The International Society of Arboriculture (ISA) certified Quigley — a towering local presence in the industry — to provide consultations for tree and plant appraisal as well as tree risk assessments. He will continue to assist homeowners, commercial property owners and contractors in selecting the proper trees for their desired projects.
Olympic Nursery was established in 1989, operating originally on one fertile acre in the Sammamish Valley. The nursery quickly grew to 10 acres and established itself as a premier provider of larger-sized ornamental trees used for privacy, screening and hedging.
Quigley remains the general manager of 70-acre Sammamish Valley Farm. He is current chair and co-founder of the Sammamish Valley Alliance, a local non-profit working for local farms and farmers through education and farm events.
Quigley worked on local agriculture issues in the 1990’s and early 2000s, serving two years as chair of the King County Agriculture Commission. He was also a founding member of the Woodinville Farmers Market, which gave vision to the 21 Acres project, which today supports local agriculture by providing a unique connection to the soil through education, research, culinary enjoyment and farm appreciation.
Quigley’s latest endeavor can be found on his Web site: tomquigleyarborist.com.
Classic Nursery and Landscape Company will continue to provide complete design and installation of all aspects of residential and commercial landscapes including perennial and container gardening.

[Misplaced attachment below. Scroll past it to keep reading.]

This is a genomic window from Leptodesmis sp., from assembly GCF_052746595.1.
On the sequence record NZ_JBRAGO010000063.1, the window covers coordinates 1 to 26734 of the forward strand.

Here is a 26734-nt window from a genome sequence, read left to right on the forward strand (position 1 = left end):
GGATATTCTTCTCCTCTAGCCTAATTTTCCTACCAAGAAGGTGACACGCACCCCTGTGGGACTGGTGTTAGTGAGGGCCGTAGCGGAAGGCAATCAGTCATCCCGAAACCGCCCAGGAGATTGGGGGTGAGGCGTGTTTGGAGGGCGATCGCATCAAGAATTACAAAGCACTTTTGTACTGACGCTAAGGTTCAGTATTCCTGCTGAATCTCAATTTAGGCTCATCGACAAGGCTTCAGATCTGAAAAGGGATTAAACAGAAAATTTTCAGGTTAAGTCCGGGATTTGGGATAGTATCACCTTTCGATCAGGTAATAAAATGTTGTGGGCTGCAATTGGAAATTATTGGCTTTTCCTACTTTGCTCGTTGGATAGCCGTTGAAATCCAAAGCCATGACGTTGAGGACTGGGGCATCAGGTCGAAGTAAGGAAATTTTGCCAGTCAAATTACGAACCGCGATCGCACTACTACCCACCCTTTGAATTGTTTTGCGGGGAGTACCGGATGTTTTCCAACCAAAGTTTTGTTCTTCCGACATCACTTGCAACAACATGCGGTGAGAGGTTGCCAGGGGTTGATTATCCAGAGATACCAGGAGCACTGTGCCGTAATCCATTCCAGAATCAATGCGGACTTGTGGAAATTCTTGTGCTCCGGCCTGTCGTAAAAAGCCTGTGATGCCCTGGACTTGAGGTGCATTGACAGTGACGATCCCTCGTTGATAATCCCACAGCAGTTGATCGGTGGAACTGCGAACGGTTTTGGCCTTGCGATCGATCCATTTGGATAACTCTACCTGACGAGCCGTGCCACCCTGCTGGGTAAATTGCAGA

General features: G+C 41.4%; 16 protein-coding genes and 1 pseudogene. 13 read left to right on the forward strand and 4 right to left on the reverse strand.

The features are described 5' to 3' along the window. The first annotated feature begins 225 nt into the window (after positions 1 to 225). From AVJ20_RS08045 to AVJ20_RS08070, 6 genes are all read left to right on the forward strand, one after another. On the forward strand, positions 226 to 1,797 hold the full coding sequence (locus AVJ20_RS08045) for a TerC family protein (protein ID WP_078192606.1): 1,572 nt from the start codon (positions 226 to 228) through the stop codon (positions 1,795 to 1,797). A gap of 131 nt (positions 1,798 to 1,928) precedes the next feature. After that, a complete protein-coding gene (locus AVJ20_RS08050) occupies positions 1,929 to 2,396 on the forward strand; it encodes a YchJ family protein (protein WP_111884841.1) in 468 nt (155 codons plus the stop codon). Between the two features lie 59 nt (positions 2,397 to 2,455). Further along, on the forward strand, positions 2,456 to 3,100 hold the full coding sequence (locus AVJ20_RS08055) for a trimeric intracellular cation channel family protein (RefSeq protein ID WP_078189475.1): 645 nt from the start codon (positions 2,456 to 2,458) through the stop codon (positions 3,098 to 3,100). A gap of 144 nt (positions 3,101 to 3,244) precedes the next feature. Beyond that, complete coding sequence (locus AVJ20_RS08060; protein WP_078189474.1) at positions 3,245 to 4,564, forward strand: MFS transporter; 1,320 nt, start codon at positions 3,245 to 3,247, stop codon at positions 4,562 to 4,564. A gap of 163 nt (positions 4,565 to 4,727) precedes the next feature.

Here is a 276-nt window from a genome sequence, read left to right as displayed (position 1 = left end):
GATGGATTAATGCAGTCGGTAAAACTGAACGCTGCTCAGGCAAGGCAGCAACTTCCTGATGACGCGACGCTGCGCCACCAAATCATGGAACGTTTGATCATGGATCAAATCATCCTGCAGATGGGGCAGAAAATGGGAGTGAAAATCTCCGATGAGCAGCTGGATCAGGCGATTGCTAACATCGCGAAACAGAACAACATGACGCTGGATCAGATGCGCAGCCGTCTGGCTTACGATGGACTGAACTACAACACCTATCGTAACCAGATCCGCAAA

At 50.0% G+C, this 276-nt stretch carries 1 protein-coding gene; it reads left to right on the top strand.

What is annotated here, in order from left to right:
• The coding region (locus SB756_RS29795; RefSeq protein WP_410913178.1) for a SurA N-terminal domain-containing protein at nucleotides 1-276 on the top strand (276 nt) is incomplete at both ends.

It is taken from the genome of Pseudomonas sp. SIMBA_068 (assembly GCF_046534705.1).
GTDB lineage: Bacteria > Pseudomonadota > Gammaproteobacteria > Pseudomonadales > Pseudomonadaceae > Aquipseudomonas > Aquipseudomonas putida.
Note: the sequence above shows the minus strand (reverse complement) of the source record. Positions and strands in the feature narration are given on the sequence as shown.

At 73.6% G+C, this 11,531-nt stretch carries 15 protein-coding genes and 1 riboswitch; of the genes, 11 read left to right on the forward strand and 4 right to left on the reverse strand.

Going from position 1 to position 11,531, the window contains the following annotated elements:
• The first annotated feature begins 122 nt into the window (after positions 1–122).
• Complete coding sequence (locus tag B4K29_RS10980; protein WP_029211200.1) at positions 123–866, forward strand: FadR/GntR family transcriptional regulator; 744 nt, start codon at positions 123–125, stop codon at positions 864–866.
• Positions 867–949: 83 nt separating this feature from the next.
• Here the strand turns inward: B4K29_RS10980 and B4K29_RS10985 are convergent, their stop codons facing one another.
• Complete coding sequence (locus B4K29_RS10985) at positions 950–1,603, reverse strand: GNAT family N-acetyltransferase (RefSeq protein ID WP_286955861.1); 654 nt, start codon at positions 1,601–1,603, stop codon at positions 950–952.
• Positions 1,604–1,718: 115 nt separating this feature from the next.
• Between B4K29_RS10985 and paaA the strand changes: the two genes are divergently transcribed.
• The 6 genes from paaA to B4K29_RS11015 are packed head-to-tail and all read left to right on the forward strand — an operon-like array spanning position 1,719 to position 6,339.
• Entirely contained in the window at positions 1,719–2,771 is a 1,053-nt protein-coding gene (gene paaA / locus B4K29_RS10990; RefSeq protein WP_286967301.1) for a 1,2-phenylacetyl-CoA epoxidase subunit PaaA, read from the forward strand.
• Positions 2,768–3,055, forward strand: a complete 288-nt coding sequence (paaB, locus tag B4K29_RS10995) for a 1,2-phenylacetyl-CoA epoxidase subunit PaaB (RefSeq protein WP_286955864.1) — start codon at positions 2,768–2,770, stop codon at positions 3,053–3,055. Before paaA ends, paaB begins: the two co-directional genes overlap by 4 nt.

Schools are selected based on their statewide assessment data for the three previous years.
This data is analyzed using the Achievement Index and methodology approved by the Office of Superintendent of Public Instruction (OSPI) and State Board of Education (SBE).
Schools are recognized for top performance in seven categories: overall excellence, language areas, math, science, extended graduation rate improvement (high and comprehensive high schools only) and closing achievement gaps.
Representatives from these schools will be honored at a ceremony on April 25 at Mariner High School in Everett.
Entrance to Canterbury Square in downtown Woodinville. Photo by Don Mann.
There’s been some recent activity regarding Canterbury Square, the aging manufactured-home community that sits for sale on 20 acres of prime land in the heart of downtown Woodinville, a nugget that’s been crying out for redevelopment.
At its last meeting local real estate developer Doug Reiss of Dave Weidner Apartment Homes introduced himself to the Woodinville City Council during public comment and announced he and his partner had entered a purchase and sale agreement with the Canterbury Homeowners Association.
The agreement includes a six-month feasibility study of the redevelopment of Canterbury Square before any money actually changes hands.